The creepy website that tracks your every move: ClickClickClick reveals how much browsers know about you
Set Your Web Browser for Security & Privacy
Search engine that doesn’t track your queries.
Also In The February 2017 Issue
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There's a way to find out if your online passwords have been stolen, and how to prevent it.
Racket is a fun and easy programming language to learn because it's all about creating colors and shapes as you learn.
This project creates a math quiz to test your multiplication and division skills.
Networks are a mostly hidden but critical part of the internet.
Surveillance cameras, satellites, RFID tags, and social media activities all create unique digital footprints.
Developers deal with common problems in their work. Here’s are a few problems and how to overcome them.
Programmers use libraries but instead of books they create and share code, often for free, to help solve common problems.
These cards are a fun way to learn Scratch, look up how to do things, and make applications.
Deleting files on your computer doesn't make them disappear.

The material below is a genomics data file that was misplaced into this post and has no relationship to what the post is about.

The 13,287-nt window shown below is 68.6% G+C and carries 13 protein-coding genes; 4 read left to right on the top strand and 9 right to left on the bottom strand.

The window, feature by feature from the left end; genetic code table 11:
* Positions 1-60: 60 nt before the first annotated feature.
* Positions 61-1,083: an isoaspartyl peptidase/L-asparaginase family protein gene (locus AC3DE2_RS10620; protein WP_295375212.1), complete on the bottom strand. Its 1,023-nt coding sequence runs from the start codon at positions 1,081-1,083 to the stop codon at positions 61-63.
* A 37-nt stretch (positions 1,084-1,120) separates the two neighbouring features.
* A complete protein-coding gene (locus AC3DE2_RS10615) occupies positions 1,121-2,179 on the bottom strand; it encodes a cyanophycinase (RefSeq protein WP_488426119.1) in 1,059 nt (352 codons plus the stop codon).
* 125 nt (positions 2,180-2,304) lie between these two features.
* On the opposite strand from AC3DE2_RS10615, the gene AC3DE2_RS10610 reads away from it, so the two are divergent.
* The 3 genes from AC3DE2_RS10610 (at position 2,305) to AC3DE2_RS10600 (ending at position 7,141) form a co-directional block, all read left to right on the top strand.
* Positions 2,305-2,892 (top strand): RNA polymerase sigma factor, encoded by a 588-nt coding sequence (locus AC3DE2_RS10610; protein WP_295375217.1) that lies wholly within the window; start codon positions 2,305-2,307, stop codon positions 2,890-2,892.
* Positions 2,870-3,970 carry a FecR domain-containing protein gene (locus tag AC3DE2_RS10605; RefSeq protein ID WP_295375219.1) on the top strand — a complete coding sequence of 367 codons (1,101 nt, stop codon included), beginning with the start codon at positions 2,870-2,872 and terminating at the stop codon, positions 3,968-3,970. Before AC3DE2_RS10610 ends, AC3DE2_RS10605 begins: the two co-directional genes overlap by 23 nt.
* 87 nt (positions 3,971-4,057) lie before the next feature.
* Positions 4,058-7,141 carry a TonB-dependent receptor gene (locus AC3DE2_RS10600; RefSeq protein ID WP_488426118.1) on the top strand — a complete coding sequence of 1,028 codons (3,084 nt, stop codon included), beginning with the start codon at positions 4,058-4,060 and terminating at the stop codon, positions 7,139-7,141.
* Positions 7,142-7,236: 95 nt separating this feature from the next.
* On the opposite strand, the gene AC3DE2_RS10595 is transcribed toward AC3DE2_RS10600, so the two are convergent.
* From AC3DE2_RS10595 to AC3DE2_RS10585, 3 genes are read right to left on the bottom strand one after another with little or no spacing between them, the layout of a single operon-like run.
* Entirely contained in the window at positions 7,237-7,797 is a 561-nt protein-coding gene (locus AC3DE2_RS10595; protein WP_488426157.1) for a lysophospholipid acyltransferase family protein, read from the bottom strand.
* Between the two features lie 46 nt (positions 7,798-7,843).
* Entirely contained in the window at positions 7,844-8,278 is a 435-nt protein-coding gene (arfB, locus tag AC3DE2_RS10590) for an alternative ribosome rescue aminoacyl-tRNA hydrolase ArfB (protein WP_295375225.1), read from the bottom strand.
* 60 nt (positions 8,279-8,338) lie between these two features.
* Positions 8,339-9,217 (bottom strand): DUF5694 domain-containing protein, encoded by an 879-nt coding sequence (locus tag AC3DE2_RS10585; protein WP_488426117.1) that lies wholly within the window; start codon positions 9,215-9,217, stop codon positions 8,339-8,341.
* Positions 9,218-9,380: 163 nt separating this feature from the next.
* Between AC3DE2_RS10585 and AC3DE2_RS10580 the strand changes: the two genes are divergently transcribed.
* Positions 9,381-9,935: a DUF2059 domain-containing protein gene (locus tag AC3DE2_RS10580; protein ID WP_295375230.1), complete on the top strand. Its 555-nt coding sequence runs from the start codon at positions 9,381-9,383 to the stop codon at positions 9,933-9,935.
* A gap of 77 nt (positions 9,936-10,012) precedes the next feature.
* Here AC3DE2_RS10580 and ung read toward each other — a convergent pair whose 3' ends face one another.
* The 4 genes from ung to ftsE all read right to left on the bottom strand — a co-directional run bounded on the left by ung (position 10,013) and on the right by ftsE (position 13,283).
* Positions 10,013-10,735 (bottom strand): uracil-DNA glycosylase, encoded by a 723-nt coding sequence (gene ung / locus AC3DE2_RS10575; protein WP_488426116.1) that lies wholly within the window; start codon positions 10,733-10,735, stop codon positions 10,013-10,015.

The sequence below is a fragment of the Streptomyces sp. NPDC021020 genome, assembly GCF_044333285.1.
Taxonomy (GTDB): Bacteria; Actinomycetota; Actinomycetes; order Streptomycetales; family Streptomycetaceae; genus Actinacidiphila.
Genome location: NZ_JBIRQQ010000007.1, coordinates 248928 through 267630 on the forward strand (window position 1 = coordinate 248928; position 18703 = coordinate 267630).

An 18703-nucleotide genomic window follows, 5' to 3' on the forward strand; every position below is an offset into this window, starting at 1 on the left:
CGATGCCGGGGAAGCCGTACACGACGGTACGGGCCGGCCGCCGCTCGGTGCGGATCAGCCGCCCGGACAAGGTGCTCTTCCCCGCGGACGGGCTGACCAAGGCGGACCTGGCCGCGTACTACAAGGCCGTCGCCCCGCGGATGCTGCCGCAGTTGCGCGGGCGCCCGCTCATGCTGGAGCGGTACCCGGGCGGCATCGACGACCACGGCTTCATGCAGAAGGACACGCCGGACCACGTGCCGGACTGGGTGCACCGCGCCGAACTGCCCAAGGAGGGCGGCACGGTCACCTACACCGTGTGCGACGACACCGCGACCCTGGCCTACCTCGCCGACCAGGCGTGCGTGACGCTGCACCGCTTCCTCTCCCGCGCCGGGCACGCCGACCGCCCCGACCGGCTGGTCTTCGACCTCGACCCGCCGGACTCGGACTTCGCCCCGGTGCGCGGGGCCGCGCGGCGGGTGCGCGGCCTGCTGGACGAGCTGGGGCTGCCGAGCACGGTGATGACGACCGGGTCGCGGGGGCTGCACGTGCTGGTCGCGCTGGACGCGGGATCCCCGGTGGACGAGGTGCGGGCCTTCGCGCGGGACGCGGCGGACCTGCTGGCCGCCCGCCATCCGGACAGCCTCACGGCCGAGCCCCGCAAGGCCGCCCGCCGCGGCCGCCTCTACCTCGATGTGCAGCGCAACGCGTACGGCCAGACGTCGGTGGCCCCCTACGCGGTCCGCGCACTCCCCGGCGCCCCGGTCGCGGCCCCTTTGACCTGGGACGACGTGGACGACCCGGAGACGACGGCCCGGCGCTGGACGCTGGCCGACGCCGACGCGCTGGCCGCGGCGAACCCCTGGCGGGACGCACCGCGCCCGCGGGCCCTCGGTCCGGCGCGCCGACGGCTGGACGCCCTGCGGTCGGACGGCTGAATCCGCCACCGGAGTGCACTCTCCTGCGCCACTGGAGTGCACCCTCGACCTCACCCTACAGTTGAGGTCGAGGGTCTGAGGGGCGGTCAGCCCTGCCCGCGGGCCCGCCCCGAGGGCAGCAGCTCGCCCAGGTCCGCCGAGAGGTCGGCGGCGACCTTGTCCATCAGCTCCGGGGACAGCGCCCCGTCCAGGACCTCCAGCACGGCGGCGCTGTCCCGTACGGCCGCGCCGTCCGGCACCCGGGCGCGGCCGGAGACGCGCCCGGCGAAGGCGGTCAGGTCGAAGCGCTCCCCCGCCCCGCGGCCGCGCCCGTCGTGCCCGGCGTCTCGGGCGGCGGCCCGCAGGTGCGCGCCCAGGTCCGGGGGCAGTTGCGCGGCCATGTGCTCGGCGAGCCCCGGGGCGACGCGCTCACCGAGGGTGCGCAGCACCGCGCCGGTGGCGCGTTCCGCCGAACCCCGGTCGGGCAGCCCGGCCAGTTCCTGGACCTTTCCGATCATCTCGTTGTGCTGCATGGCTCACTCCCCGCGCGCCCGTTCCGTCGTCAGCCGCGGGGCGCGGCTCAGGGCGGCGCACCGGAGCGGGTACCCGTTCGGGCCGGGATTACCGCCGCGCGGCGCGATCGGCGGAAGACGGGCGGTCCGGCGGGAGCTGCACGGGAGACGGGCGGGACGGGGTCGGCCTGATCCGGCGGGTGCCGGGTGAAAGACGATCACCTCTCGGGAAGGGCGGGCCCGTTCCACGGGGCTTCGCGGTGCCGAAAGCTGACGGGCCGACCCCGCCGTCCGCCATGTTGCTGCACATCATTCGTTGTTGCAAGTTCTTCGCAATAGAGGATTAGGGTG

Another mysterious four-letter acronym that helps secure information online.
Dorothy Vaughn, Mary Jackson, and Katherine Johnson not only helped make history, they are part of a long line of women in computing
It's almost time to think about summer tech camps if your kids are interested. Here are a few questions to ask.
Your web browser knows (and tells) a lot more about you than you might realize.
When you pick a programming language to learn first, it helps to figure out what software you want to create.
This odd acronym offers security protection beyond your password. Here are a few examples of how 2FA works.
Links from the bottom of all the February 2017 articles, collected in one place for you to print, share, or bookmark.
Interesting stories about computer science, software programming, and technology for February 2017.